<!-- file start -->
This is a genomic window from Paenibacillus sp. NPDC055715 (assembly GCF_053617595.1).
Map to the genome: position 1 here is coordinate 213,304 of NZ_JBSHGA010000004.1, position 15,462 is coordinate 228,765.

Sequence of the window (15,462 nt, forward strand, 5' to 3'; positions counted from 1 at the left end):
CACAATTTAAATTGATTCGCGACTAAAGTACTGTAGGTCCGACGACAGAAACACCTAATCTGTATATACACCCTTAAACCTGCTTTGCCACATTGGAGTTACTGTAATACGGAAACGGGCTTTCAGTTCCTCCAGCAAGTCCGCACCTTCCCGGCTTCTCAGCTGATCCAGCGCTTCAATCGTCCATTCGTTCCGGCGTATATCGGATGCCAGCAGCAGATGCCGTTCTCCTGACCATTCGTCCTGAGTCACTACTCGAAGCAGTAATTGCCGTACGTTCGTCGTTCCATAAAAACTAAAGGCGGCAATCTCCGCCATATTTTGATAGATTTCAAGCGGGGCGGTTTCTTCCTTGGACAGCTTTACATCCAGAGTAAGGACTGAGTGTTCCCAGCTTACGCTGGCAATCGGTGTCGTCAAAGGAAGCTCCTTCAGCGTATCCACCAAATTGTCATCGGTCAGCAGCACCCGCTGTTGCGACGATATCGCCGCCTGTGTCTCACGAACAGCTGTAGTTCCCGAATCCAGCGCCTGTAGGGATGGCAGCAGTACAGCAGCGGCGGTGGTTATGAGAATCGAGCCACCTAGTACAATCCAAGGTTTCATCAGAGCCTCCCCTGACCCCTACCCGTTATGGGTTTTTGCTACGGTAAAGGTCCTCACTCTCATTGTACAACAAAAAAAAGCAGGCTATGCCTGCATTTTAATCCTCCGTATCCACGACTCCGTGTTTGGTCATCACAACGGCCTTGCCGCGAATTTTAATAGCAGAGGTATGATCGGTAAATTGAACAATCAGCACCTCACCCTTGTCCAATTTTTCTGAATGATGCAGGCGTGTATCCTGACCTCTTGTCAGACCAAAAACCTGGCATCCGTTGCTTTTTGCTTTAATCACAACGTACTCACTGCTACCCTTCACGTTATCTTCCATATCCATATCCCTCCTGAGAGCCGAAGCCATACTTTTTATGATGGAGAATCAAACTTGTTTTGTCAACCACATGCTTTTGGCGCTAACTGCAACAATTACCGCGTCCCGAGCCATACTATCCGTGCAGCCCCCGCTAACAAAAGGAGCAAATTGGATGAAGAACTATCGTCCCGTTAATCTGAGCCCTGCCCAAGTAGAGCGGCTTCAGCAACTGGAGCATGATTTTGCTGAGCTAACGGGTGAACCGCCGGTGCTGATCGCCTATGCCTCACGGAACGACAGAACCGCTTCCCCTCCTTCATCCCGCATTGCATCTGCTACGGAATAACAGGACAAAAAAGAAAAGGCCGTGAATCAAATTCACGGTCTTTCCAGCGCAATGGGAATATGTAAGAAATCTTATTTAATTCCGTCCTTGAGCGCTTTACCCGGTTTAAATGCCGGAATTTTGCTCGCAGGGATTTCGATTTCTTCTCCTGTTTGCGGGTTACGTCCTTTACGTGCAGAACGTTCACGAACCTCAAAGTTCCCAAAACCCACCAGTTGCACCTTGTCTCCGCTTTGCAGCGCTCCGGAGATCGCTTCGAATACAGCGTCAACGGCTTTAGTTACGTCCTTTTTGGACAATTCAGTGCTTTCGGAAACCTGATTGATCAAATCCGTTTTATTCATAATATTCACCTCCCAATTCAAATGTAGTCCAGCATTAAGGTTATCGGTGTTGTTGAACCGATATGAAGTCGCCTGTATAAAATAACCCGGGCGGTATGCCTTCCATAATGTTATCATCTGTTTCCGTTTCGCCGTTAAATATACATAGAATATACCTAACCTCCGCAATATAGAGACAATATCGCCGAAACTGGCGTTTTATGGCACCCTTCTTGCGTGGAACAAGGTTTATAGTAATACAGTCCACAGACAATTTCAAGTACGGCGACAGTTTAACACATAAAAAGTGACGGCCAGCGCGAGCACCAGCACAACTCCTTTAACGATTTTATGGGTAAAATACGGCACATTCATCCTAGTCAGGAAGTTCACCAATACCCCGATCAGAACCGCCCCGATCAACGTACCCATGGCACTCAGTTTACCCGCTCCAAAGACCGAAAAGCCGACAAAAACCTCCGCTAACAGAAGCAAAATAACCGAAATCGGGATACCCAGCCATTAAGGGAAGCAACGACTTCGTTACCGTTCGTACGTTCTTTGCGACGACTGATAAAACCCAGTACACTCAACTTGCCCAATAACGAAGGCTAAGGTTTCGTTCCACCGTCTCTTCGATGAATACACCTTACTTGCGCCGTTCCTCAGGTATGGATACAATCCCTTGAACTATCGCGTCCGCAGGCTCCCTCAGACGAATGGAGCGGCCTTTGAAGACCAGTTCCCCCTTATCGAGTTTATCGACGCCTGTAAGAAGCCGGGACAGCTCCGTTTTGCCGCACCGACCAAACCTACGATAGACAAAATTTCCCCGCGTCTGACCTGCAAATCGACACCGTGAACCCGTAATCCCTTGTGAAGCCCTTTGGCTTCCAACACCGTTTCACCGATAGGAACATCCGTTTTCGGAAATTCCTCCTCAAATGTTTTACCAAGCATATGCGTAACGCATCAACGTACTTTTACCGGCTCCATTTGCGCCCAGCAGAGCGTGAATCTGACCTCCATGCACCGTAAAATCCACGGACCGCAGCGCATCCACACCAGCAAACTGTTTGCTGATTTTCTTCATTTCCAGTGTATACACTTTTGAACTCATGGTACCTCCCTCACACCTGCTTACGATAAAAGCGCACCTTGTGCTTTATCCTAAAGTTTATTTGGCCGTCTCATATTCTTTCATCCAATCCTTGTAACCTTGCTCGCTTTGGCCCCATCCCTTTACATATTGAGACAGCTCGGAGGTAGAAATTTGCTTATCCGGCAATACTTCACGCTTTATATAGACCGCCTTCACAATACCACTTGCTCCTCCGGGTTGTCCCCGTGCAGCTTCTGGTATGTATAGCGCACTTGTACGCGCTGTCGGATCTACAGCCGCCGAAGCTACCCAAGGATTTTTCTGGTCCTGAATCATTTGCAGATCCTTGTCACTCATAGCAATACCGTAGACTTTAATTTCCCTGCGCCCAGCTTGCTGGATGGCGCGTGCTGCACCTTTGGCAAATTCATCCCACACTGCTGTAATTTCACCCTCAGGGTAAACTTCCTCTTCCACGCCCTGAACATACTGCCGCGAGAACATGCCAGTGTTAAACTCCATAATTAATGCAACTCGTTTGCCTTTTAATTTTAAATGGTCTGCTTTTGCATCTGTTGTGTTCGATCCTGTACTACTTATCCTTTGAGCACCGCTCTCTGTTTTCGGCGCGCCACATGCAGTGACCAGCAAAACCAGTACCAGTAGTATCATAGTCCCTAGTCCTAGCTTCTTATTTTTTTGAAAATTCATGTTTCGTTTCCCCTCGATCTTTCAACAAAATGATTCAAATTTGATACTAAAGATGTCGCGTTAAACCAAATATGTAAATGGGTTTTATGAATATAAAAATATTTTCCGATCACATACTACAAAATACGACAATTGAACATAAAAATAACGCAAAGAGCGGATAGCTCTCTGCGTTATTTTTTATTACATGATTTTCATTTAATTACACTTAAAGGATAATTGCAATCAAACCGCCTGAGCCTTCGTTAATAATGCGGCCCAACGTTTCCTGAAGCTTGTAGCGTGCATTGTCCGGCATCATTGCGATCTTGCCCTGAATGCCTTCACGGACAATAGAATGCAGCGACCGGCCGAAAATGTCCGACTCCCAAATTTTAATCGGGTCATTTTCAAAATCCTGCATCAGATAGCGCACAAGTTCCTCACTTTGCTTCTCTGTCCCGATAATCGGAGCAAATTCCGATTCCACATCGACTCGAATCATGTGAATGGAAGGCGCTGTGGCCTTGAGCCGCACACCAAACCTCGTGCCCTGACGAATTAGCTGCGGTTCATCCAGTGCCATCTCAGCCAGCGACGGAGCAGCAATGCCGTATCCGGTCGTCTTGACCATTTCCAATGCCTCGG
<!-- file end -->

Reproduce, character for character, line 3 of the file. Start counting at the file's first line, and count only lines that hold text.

Sequence of the window (15,462 nt, forward strand, 5' to 3'; positions counted from 1 at the left end):